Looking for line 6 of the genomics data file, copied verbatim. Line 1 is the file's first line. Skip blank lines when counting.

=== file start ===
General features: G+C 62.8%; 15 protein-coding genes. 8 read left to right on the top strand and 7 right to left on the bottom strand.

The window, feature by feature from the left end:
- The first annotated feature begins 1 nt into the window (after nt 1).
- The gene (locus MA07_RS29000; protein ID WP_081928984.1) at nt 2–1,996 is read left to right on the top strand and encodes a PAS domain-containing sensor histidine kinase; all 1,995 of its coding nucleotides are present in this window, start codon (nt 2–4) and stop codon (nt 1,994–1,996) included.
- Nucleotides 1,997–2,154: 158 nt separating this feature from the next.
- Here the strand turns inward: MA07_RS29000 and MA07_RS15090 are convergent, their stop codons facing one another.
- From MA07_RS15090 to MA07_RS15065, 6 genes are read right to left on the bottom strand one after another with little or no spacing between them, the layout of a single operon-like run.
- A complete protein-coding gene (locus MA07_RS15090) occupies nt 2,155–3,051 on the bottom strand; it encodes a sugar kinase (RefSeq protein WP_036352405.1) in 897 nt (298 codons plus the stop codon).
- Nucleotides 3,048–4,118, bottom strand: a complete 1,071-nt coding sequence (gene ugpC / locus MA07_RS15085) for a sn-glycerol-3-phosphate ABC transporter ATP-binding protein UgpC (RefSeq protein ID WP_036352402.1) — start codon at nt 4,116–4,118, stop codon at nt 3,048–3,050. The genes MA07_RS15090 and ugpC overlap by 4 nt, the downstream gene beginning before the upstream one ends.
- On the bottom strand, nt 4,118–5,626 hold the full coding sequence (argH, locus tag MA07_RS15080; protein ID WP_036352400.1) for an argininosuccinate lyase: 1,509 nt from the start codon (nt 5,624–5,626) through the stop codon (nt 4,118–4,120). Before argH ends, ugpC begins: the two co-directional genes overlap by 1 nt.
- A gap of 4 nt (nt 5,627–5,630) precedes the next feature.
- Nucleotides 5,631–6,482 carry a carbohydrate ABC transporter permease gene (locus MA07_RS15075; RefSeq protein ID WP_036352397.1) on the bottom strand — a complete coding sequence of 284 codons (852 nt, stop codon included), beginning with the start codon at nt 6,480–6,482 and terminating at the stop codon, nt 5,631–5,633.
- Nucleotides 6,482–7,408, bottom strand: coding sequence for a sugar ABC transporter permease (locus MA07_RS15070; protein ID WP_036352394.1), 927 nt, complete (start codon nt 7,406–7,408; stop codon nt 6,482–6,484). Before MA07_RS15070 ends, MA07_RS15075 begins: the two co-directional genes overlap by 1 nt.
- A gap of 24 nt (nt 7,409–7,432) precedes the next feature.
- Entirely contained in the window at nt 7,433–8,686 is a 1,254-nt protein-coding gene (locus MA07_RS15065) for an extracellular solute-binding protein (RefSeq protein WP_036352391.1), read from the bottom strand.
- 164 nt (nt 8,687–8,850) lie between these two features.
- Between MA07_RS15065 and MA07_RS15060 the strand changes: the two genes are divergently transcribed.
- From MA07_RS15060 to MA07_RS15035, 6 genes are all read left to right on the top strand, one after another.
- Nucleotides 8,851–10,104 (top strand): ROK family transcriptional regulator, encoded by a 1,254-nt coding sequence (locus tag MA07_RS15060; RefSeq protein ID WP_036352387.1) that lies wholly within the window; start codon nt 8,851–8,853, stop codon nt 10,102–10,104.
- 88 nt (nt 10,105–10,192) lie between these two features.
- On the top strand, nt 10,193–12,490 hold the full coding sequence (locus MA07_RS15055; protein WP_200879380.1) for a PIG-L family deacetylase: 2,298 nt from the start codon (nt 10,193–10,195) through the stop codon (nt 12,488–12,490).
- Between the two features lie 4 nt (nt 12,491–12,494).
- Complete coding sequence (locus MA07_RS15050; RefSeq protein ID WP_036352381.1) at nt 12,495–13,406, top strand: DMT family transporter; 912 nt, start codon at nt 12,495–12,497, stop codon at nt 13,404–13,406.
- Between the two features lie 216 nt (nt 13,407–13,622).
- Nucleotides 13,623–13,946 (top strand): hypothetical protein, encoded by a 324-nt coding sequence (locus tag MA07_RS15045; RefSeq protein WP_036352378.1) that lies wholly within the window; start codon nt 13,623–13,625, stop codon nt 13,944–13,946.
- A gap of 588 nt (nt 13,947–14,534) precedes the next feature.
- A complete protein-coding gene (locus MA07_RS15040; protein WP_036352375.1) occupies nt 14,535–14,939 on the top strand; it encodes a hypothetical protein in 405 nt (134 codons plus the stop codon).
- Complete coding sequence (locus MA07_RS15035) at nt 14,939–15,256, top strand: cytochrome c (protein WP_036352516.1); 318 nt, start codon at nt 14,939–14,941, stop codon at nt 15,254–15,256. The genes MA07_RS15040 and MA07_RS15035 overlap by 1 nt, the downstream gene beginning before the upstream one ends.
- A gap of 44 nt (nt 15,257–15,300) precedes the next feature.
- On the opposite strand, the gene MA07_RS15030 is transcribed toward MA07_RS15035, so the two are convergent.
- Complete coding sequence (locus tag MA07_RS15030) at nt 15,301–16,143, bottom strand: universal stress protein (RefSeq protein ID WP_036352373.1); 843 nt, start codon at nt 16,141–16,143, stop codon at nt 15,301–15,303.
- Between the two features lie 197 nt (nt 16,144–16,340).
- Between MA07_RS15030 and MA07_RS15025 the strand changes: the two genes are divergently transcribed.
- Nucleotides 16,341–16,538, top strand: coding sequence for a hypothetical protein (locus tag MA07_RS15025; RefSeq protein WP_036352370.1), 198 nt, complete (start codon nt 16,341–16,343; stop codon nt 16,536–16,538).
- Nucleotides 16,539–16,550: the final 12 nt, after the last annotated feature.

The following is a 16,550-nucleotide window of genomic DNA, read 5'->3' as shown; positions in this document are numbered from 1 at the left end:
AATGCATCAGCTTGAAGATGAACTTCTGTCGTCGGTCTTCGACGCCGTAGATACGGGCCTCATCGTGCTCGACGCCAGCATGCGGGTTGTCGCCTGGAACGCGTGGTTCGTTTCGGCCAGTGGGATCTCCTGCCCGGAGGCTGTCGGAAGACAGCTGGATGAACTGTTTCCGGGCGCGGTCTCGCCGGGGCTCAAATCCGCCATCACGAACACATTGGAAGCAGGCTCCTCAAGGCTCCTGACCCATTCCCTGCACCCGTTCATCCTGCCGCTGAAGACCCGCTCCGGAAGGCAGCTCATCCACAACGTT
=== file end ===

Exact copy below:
- Here the strand turns inward: MA07_RS29000 and MA07_RS15090 are convergent, their stop codons facing one another.